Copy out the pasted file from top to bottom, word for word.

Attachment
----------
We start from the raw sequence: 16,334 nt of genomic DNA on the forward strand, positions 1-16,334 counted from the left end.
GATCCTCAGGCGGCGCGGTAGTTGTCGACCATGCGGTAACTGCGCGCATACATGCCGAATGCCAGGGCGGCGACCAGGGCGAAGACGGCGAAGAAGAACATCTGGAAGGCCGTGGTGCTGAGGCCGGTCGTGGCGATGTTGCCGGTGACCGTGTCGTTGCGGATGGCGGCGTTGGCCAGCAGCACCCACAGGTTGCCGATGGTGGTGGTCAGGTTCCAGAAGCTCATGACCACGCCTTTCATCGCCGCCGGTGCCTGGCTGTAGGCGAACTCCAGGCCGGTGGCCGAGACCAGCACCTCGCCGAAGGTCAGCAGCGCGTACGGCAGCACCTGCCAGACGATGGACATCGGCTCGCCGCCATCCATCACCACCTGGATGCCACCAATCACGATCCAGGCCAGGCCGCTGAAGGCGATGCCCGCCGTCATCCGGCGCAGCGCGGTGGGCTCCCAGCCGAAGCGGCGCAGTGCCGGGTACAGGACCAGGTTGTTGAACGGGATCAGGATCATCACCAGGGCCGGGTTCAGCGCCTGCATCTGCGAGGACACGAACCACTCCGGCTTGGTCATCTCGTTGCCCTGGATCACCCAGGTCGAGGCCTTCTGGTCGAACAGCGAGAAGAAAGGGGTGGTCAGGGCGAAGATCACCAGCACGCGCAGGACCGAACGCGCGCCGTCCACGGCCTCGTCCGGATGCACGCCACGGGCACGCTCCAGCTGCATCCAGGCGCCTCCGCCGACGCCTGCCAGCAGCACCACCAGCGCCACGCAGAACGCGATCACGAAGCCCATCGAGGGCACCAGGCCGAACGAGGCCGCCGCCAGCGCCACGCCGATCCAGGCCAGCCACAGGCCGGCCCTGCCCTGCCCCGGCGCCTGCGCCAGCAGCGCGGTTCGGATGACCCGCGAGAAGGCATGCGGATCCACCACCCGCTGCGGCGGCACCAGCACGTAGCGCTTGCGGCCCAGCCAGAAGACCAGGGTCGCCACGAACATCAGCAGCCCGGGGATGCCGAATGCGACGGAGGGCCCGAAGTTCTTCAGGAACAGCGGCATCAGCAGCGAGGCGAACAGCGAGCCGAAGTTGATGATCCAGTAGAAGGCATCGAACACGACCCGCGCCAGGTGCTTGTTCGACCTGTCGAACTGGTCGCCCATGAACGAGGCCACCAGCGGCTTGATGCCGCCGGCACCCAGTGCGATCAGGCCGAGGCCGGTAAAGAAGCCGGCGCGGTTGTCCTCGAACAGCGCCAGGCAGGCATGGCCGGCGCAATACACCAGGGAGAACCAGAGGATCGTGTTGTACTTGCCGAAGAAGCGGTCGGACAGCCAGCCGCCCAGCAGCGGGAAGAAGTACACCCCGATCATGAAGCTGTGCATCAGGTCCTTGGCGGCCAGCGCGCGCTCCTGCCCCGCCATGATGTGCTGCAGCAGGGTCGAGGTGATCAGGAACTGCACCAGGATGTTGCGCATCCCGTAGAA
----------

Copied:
We start from the raw sequence: 16,334 nt of genomic DNA on the forward strand, positions 1-16,334 counted from the left end.
GATCCTCAGGCGGCGCGGTAGTTGTCGACCATGCGGTAACTGCGCGCATACATGCCGAATGCCAGGGCGGCGACCAGGGCGAAGACGGCGAAGAAGAACATCTGGAAGGCCGTGGTGCTGAGGCCGGTCGTGGCGATGTTGCCGGTGACCGTGTCGTTGCGGATGGCGGCGTTGGCCAGCAGCACCCACAGGTTGCCGATGGTGGTGGTCAGGTTCCAGAAGCTCATGACCACGCCTTTCATCGCCGCCGGTGCCTGGCTGTAGGCGAACTCCAGGCCGGTGGCCGAGACCAGCACCTCGCCGAAGGTCAGCAGCGCGTACGGCAGCACCTGCCAGACGATGGACATCGGCTCGCCGCCATCCATCACCACCTGGATGCCACCAATCACGATCCAGGCCAGGCCGCTGAAGGCGATGCCCGCCGTCATCCGGCGCAGCGCGGTGGGCTCCCAGCCGAAGCGGCGCAGTGCCGGGTACAGGACCAGGTTGTTGAACGGGATCAGGATCATCACCAGGGCCGGGTTCAGCGCCTGCATCTGCGAGGACACGAACCACTCCGGCTTGGTCATCTCGTTGCCCTGGATCACCCAGGTCGAGGCCTTCTGGTCGAACAGCGAGAAGAAAGGGGTGGTCAGGGCGAAGATCACCAGCACGCGCAGGACCGAACGCGCGCCGTCCACGGCCTCGTCCGGATGCACGCCACGGGCACGCTCCAGCTGCATCCAGGCGCCTCCGCCGACGCCTGCCAGCAGCACCACCAGCGCCACGCAGAACGCGATCACGAAGCCCATCGAGGGCACCAGGCCGAACGAGGCCGCCGCCAGCGCCACGCCGATCCAGGCCAGCCACAGGCCGGCCCTGCCCTGCCCCGGCGCCTGCGCCAGCAGCGCGGTTCGGATGACCCGCGAGAAGGCATGCGGATCCACCACCCGCTGCGGCGGCACCAGCACGTAGCGCTTGCGGCCCAGCCAGAAGACCAGGGTCGCCACGAACATCAGCAGCCCGGGGATGCCGAATGCGACGGAGGGCCCGAAGTTCTTCAGGAACAGCGGCATCAGCAGCGAGGCGAACAGCGAGCCGAAGTTGATGATCCAGTAGAAGGCATCGAACACGACCCGCGCCAGGTGCTTGTTCGACCTGTCGAACTGGTCGCCCATGAACGAGGCCACCAGCGGCTTGATGCCGCCGGCACCCAGTGCGATCAGGCCGAGGCCGGTAAAGAAGCCGGCGCGGTTGTCCTCGAACAGCGCCAGGCAGGCATGGCCGGCGCAATACACCAGGGAGAACCAGAGGATCGTGTTGTACTTGCCGAAGAAGCGGTCGGACAGCCAGCCGCCCAGCAGCGGGAAGAAGTACACCCCGATCATGAAGCTGTGCATCAGGTCCTTGGCGGCCAGCGCGCGCTCCTGCCCCGCCATGATGTGCTGCAGCAGGGTCGAGGTGATCAGGAACTGCACCAGGATGTTGCGCATCCCGTAGAA